While a small fraction of Kenya’s flowers currently end up in the U.S., the air freight stopover in Europe is a costly barrier to greater market access.

The managing director of Flamingo Horticulture Kenya, Jonathan Ralling, agrees that direct flights are a good opportunity — if there is enough cargo space.

“I think it will depend on how much freight is available, in terms of what can leave the country, and also of course how competitive Kenya can be against the South American exporters, which are very, very strong in terms of the U.S.,” Ralling said.

There are 100,000 workers directly employed in Kenya’s flower industry, but Kenya Flower Council says indirect services and products account for another 400,000 jobs, providing livelihoods for around two million people.

The hope is that, with better access to the U.S. consumer market, Kenya’s flower industry — and the number of people it supports — can only grow.

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Report: Military Probe Calls for Fewer Ground Missions in West Africa After Niger Ambush

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The New York Times is reporting that a draft military investigation into the deaths of U.S. soldiers in Niger last year calls for the Pentagon to reduce the number of ground missions in West Africa.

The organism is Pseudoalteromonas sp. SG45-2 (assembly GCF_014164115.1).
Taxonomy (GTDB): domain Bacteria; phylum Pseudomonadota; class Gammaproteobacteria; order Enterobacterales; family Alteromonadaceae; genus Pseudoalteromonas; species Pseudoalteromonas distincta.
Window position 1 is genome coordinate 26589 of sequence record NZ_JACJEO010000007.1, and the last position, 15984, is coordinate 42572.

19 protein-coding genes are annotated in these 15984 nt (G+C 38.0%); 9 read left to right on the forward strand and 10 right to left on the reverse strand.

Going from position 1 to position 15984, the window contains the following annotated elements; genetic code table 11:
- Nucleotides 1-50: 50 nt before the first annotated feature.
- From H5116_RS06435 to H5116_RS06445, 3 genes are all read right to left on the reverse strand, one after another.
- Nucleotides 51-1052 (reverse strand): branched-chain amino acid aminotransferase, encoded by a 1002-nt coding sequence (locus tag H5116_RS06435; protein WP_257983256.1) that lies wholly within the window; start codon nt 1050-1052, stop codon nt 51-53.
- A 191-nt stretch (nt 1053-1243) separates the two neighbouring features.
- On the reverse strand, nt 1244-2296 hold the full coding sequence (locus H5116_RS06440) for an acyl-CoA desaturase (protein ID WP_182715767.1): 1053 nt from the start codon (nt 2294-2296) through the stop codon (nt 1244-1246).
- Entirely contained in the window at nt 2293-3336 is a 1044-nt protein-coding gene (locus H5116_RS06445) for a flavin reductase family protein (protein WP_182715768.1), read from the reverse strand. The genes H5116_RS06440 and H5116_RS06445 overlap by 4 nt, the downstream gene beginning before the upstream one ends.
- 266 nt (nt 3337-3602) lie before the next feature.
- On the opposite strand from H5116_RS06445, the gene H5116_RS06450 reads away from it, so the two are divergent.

Military officials with knowledge of the findings told the newspaper the investigation also concludes that commanders in the field should have less authority to send troops on potentially high-risk patrols. Higher-level commanders will now need to approve certain missions that carry a higher risk.

No drawdown in Libya, Somalia

The officials say U.S. troops will continue to carry out joint patrols with local military forces, but say military officials will more thoroughly vet such missions, according to the paper. The officials said missions would not be scaled back in Libya or Somalia, where U.S. troops have been working with local forces to fight Islamic State and al-Shabab militants.

The draft investigation findings have not yet been released to the public.

The Times said the military investigation describes a string of errors that led to the deaths of the Americans, including bad decision-making and a breakdown in communication.

October ambush in Niger

Pentagon and Nigerien defense officials said Islamic State fighters ambushed their forces Oct. 4, killing four American soldiers, four Nigerien soldiers and a Nigerien interpreter.

In the attack, a group of 12 members of a U.S. Special Operations Task Force had accompanied 30 Nigerian forces on a reconnaissance mission from the capital city of Niamey to an area near Tongo Tongo.

Members of the team had just completed a meeting with local leaders and were walking back to their vehicles when they were attacked, U.S. officials told VOA.

The soldiers said the meeting ran late, and some suspected the villagers were intentionally delaying their departure, one of the officials said.

About 1,300 U.S. military personnel work in the Lake Chad Basin — Niger, Nigeria, Cameroon and Chad — to help strengthen local militaries and counter Boko Haram, al-Qaida, IS and other extremist groups.